Growth in online sales eased in March (vs. spike in Feb) – up by 19% yoy – in line with trends from last 6 months: For the 12 months ending March 2012, Australia’s total online spending was around $11 billion. This level is equivalent to 5.1% of traditional bricks & mortar retail spending (excluding cafés,
So, to put some context around yesterday’s horrendous Performance of Services (PSI) index, I’ve drawn the following chart of the history of the major components. As you can see, outside of the GFC, the collapse of the April PSI is without precedent in its ten year history. For comparison, check out the small shock delivered
From Business Spectator/AAP today come some flattering comments from IMF President, Christine Lagarde: Australia’s renowned economic leadership will continue to extend its global influence in years to come, the head of the International Monetary Fund says. IMF Managing Director Christine Lagarde told the Global Foundation’s Australian summit that the nation had always shown “real leadership”
From the AFR this morning: Australia’s banks have received support from a major credit rating agency to withhold part of the Reserve Bank of Australia’s super-sized interest rate cut. After Commonwealth Bank and the online arm of National Australia Bank yesterday became the latest lenders to pocket part of the cut from customers, Fitch Ratings
Two things happened yesterday that suggest to me that the Australian economy could be headed for recession. The first was the collapse of the First Fleet trucking company and the second was the release of the Australian Industry Group’s Performance of Service Index (PSI) which slumped 7.4 points. Houses and Holes covered it well in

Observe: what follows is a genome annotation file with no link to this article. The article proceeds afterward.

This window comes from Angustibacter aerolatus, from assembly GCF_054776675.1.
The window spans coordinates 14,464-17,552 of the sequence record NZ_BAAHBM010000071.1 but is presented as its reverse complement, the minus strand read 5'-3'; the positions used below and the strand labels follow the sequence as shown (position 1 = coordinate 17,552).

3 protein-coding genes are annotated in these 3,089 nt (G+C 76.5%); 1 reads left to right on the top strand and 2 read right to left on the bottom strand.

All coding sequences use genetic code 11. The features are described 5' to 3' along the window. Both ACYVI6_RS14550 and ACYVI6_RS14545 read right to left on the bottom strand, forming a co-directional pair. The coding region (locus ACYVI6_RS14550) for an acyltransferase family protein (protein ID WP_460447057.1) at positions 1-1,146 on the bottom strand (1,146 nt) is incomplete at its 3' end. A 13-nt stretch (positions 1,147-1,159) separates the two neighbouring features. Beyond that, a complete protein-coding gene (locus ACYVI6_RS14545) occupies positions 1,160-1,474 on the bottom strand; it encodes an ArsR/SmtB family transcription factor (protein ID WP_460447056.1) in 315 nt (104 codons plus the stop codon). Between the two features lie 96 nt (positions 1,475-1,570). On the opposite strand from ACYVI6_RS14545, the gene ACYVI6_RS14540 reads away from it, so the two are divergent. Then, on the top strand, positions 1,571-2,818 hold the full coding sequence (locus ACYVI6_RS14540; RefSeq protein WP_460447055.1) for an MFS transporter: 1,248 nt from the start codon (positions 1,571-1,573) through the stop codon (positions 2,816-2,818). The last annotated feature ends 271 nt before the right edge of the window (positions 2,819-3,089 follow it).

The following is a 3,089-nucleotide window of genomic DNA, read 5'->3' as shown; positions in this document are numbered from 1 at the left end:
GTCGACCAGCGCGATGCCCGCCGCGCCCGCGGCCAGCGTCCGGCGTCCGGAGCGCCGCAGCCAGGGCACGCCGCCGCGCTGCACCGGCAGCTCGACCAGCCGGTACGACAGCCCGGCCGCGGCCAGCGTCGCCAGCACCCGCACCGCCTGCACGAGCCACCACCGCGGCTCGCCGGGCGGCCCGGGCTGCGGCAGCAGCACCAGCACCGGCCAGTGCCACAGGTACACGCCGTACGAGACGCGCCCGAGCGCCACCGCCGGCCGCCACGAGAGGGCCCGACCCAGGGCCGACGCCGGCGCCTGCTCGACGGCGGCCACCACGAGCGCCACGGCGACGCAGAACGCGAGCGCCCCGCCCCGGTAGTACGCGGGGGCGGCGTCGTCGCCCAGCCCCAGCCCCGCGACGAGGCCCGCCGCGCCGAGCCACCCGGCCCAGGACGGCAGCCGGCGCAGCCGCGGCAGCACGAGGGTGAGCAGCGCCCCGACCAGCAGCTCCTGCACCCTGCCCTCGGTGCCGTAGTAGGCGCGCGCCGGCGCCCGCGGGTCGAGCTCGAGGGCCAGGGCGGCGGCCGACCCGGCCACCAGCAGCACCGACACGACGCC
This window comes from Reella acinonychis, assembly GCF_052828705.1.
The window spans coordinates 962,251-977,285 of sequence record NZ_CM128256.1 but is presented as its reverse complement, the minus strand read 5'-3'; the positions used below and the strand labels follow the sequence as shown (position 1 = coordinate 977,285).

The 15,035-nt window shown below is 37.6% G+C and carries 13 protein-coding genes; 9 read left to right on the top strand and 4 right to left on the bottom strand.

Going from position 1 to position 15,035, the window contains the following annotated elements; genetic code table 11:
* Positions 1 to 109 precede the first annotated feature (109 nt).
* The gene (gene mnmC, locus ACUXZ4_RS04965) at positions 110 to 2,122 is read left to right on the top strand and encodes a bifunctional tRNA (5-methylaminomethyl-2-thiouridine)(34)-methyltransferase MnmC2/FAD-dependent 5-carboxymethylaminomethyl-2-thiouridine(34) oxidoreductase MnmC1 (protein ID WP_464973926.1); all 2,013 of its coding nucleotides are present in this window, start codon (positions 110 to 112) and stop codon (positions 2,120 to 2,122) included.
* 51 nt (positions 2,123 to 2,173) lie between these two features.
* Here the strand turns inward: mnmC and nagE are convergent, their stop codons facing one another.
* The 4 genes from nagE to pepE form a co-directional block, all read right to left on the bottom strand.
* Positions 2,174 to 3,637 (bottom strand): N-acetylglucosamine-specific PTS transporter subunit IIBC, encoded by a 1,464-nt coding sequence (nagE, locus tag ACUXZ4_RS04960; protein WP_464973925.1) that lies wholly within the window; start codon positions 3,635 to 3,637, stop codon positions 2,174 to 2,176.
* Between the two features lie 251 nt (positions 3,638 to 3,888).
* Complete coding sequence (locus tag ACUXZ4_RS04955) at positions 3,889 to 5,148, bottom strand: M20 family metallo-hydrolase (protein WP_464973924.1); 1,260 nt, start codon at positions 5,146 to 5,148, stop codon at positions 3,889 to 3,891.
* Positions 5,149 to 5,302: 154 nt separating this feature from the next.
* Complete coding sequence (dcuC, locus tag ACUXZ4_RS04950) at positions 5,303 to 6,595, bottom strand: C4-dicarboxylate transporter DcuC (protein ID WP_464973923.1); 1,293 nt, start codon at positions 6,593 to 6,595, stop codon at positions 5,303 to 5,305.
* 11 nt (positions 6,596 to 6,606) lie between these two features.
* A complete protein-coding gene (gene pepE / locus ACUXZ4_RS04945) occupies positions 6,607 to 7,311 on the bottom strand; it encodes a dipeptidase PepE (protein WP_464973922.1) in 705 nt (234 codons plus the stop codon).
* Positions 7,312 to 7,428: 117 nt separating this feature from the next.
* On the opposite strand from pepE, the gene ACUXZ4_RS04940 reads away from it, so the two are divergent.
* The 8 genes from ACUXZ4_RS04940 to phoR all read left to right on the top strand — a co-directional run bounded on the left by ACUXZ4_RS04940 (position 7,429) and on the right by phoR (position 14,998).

The Australian Industry Group Performance of Services (PSI) for April is out and shows a precipitous drop: The latest seasonally adjusted Australian Industry Group/Commonwealth Bank Australian Performance of Services Index (Australian PSI®) slumped by 7.4 points to 39.6 in April (readings below 50 indicate a contraction in activity with the distance from 50 indicative of the strength of
Professor Ross Garnaut has published a seminal paper on the future demand for resources we can expect to emanate from China in the Agricultural and Resource Economics Journal and the news is not terribly bright. Below find the article’s abstract. Below that a longer version with the section of the paper that matter displayed and
From the AFR: Former federal opposition leader John Hewson says the Reserve Bank of Australia should continue slashing interest rates so they are in line with other developed economies. A day after the RBA cut the cash rate by 0.5 of a percentage point, to 3.75 per cent, Dr Hewson said it would be better for
From Veda late yesterday comes a trend that is consistent with this year’s RBA credit aggregates: SYDNEY, Australia, May 01, 2012 – The results of Veda’s Commercial Credit Demand Index for the first quarter of 2012 show that while overall business credit inquiries increased in the first quarter, with +8.8 per cent growth compared to the